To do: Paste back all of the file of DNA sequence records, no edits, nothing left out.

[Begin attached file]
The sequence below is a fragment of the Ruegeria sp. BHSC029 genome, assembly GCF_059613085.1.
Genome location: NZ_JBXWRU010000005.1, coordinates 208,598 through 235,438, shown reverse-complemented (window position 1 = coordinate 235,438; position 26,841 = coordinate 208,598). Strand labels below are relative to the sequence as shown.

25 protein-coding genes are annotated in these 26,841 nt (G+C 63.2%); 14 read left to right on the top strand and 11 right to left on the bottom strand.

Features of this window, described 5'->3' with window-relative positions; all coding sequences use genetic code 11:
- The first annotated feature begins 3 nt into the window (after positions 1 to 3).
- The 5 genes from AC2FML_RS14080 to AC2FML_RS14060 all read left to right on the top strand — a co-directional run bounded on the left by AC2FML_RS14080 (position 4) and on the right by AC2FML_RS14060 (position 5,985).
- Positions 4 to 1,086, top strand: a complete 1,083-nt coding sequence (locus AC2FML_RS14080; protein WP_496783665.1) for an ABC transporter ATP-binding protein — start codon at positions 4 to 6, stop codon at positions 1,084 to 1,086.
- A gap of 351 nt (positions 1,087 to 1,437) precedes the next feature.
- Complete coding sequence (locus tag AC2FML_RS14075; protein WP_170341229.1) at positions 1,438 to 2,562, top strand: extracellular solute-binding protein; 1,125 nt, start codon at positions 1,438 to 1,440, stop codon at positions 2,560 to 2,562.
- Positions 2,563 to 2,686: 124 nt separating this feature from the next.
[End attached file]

The sequence below is a fragment of the Ruegeria sp. BHSC029 genome, assembly GCF_059613085.1.
Genome location: NZ_JBXWRU010000005.1, coordinates 208,598 through 235,438, shown reverse-complemented (window position 1 = coordinate 235,438; position 26,841 = coordinate 208,598). Strand labels below are relative to the sequence as shown.

25 protein-coding genes are annotated in these 26,841 nt (G+C 63.2%); 14 read left to right on the top strand and 11 right to left on the bottom strand.

Features of this window, described 5'->3' with window-relative positions; all coding sequences use genetic code 11:
- The first annotated feature begins 3 nt into the window (after positions 1 to 3).
- The 5 genes from AC2FML_RS14080 to AC2FML_RS14060 all read left to right on the top strand — a co-directional run bounded on the left by AC2FML_RS14080 (position 4) and on the right by AC2FML_RS14060 (position 5,985).
- Positions 4 to 1,086, top strand: a complete 1,083-nt coding sequence (locus AC2FML_RS14080; protein WP_496783665.1) for an ABC transporter ATP-binding protein — start codon at positions 4 to 6, stop codon at positions 1,084 to 1,086.
- A gap of 351 nt (positions 1,087 to 1,437) precedes the next feature.
- Complete coding sequence (locus tag AC2FML_RS14075; protein WP_170341229.1) at positions 1,438 to 2,562, top strand: extracellular solute-binding protein; 1,125 nt, start codon at positions 1,438 to 1,440, stop codon at positions 2,560 to 2,562.
- Positions 2,563 to 2,686: 124 nt separating this feature from the next.